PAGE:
Navigating using the watch crown is a new feature to me coming from Samsung’s rotating bezel and wow, using the crown is so much better. It’s used to zoom in/out on maps, control music volume, adjust brightness, set alarms, and read through content seamlessly, all without touching and obstructing the display. It serves as a button with single click opening the app list, double press opens last used app and long press opens the voice assistant once you install it.

Above the crown is the auxiliary button that launches recently used apps on single click, Google Wallet on double click, power menu on 3 second long press and 15 second long press force restarts the watch.


Pressing both buttons at once takes a screenshot of the watch and holding both buttons for more than 8 seconds restarts it in bootloader mode.

All of the button actions aren’t configurable in the settings but there are apps you can sideload to fix that.

The lack of Google Assistant was often cited as the biggest drawback of TicWatch Pro 5. Yes, it’s probably a deal breaker for some but you can sideload Google Assistant Go, install Alexa for Smartwatches (I had to sideload the .apk) or use Home Assistant Assist as the voice assistant.

Sideloaded assistants

I’ve had issues locking on to GPS in the TicExercise app and the app always requires me to confirm I want to start the workout without it which requires scrolling down and tapping ignore. This was really frustrating and I’d prefer to have an option to remove that nag screen and the workouts end up tracked anyway. Good thing there’s the Wear GPS Fix app to mitigate that somewhat.

I don’t know if its the large flat screen screen or Mobvoi did something with the keyboard but typing is really accurate. On the Watch4 it was a real chore to type up a few words but on the TicWatch its so easy and accurate. And there’s always voice to text if you prefer it.


Tracking your steps, heart rate, oxygenation and sleep is very useful data if you’re even a little health conscious. I can’t vouch for the accuracy of any of those and they’re surely not medical grade. I did compare the heart rate reading with the smart pillow and sleep radar sensors I’m testing and they were all very similar.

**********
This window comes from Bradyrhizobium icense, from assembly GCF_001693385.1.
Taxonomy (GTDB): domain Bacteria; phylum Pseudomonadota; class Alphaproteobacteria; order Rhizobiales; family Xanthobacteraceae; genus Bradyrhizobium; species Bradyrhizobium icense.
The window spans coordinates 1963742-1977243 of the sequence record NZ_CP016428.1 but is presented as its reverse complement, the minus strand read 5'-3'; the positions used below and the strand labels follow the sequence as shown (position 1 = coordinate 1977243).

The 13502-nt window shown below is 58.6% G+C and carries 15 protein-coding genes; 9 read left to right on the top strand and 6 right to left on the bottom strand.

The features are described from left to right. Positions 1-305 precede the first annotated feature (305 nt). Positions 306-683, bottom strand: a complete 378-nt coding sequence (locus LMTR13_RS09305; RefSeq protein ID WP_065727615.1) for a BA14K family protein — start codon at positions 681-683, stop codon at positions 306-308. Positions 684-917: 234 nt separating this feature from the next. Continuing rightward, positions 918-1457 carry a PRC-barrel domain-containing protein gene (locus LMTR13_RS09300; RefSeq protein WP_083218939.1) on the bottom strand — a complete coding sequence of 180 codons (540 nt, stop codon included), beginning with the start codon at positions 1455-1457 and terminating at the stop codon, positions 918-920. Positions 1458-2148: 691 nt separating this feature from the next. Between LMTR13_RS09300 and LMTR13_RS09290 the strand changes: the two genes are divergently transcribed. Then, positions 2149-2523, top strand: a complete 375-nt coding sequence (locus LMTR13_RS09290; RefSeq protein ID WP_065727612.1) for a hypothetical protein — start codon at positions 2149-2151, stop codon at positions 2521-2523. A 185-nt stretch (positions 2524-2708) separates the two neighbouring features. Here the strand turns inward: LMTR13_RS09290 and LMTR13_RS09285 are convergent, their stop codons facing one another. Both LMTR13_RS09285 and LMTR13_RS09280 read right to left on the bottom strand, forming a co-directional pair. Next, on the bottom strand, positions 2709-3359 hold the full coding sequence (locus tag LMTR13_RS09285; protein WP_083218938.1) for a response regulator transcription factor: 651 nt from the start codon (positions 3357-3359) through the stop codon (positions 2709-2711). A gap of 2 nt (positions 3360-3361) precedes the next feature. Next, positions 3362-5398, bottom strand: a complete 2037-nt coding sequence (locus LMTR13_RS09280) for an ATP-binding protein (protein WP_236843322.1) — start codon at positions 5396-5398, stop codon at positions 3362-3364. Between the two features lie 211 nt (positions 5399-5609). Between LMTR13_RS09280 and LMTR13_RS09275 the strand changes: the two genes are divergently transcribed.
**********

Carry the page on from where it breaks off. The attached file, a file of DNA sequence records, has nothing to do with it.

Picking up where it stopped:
Phone App

Since Google now requires Wear OS manufacturer’s to provide their own app for their smart watch you need to install Mobvoi Health (Android support only) to connect the watch to your phone. The app design is basic and a lot of the options are thrown around in submenus where they’re the only choice. Let’s call the app serviceable but with room for improvement.

First tab shows you the fitness statistics, second tab is for configuring the watch and the third one is account setting but also where you can set up syncing with other fitness apps like Strava or Google Fit. Syncing is simple and doesn’t require jumping through hoops and using other apps like Samsung does. I do appreciate that Mobvoi has the option to turn off sending your personal health information to their cloud or syncing with Google Health Connect services.

App health trackingApp settingsApp settings

The feature to sync DND modes between the phone and watch is great but I also miss the option to sync bedtime mode. Would really love to see that added in the future.

Update 2023-11-09: With the firmware update RMDB.231019.002 released on November 6th the DND syncing option is removed from the watch but an option to schedule bedtime mode is added which is sort of what I wished for. Now you can customize notification vibration pattern in Settings -> Vibration.

Smart Home on your Wrist

My main reason for having a smart watch is to have a way to triage my phone notifications and have a handy way to control my smart home. Thankfully, with the proliferation of Wear OS devices many manufacturers released a Wear OS version of their app